Auction yields plenty of power for 2019-2020
Three new electric plants will burn natural gas, oil
NEW ENGLAND POWER GRID OFFICIALS appear to be having little problem meeting future electricity demand, but most of the new power plants coming on line run primarily on natural gas, increasing the region’s reliance on fossil fuels.
ISO-New England, which manages the region’s wholesale electricity market, said on Thursday that an auction conducted on Monday had easily generated enough power capacity to meet forecasted demand for the period running from June 1, 2019, through May 31, 2020. The auction secured 35,567 megawatts of power capacity at a total cost of $3 billion, $1 billion less than an auction held last year for the 2018-2019 period.
The results pleased grid managers because the numbers suggest the auction process will spur investments in new power capacity as existing plants in the region shut down. Officials said 4,200 megawatts of power generation, including 680 megawatts from Pilgrim Nuclear Power Station in Plymouth, are expected to go off line by 2019. Participants in this week’s auction represented 40,131 megawatts of power capacity, including 6,700 megawatts of new resources.
In a statement, Gordon van Welie, president and CEO of the power grid operator, said the auction results “bode well for meeting future resource adequacy requirements.”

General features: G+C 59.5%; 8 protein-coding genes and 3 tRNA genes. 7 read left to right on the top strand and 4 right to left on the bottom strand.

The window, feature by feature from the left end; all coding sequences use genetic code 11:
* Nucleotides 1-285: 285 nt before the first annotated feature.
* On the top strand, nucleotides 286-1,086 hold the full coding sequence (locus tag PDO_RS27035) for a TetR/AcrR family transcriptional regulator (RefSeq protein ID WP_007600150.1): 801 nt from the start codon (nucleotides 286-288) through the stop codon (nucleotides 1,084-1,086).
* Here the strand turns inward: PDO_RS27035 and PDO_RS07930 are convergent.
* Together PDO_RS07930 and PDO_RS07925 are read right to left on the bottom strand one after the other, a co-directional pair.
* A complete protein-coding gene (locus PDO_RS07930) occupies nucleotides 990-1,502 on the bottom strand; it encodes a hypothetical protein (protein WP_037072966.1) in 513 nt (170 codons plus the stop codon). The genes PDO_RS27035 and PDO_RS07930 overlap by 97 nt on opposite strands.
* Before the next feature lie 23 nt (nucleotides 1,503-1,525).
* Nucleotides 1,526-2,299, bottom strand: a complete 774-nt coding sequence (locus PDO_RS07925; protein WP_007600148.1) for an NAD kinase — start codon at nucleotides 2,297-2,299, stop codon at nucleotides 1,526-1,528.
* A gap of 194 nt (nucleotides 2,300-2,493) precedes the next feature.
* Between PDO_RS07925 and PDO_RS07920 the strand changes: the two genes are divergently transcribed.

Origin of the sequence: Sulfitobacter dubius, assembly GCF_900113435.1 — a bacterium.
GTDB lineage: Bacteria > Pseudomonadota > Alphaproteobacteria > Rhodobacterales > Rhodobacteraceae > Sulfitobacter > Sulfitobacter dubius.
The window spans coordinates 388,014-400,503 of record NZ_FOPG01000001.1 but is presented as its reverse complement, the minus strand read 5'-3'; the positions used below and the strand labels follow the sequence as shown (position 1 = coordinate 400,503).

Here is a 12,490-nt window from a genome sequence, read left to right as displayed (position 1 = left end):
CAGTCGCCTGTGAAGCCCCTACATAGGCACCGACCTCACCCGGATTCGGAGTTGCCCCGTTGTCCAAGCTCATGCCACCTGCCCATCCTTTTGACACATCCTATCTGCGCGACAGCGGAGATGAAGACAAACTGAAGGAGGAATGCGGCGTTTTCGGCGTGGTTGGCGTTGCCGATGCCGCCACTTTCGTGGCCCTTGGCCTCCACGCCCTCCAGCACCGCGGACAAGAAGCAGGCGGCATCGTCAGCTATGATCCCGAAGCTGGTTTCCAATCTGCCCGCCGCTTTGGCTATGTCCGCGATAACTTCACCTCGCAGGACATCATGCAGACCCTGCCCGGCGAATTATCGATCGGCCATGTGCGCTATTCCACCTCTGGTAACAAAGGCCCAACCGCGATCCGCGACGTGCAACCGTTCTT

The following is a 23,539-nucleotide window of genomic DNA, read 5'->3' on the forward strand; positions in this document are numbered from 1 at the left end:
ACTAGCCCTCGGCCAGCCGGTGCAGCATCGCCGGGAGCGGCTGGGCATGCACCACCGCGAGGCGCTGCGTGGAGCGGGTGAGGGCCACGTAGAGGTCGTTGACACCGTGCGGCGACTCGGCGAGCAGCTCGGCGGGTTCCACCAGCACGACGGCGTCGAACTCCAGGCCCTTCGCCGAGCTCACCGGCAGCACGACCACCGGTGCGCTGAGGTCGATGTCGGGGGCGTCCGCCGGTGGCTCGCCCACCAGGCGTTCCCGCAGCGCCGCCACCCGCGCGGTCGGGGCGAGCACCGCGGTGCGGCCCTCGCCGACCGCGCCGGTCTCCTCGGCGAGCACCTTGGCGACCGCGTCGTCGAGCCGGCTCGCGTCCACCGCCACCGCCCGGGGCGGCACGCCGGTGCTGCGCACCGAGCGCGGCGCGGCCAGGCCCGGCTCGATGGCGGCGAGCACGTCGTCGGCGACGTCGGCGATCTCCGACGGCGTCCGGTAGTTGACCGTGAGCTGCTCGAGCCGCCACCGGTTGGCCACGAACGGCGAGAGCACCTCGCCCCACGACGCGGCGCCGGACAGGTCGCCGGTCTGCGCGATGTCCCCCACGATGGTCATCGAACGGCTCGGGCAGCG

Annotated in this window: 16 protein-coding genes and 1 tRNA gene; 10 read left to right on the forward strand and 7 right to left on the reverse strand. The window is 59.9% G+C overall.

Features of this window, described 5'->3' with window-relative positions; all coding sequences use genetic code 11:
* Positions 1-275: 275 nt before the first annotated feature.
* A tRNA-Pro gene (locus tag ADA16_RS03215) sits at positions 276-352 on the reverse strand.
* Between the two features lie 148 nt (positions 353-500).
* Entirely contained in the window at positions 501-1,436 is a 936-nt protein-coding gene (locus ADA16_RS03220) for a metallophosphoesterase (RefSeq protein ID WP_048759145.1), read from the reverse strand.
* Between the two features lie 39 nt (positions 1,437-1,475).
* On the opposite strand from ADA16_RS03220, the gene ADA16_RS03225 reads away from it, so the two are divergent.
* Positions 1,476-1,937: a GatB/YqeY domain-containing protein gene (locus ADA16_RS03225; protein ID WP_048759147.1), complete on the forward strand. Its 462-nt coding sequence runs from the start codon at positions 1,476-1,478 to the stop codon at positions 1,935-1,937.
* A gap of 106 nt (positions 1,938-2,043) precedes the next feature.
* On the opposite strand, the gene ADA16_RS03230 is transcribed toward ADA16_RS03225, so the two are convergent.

The three new plants are all expected to operate using either natural gas or oil. Power generators prefer the flexibility of dual-fuel capability because it allows them to keep operating even if natural gas supplies run tight, as they have at times during the winter months in recent years. Under the auction process, winning bidders are penalized financially if they fail to deliver the power capacity they promised.
The low auction clearing price surprised grid operators. In fact, they said, the price was 35 percent less than what most analysts had assumed would be needed to finance the construction of new power plants.
Environmentalists have suggested the region doesn’t need new natural gas pipelines because there is already sufficient power capacity without them. But Robert Ethier, vice president for market operations at ISO-New England, said in a conference call with reporters that more natural gas is needed. “We continue to see a need for new gas infrastructure,” he said.More than half of New England’s electricity is produced by power plants that run primarily on natural gas. Officials say that percentage is likely to increase as power plants retire and new ones are built to replace them.
The ISO’s report also placed wind and solar in the larger context of the region’s power needs. According to the auction results, large-scale solar projects will supply 65 megawatts, or 0.2 percent, of the region’s power needs in 2019-2020, while wind will provide 135 megawatts, or 0.4 percent. Included in the wind total is 6.8 megawatts from the Deepwater Wind offshore project off of Block Island, Rhode Island. The ISO report also said small-scale solar, primarily rooftop installations, helped reduce the region’s power needs in 2019-2020 by 390 megawatts.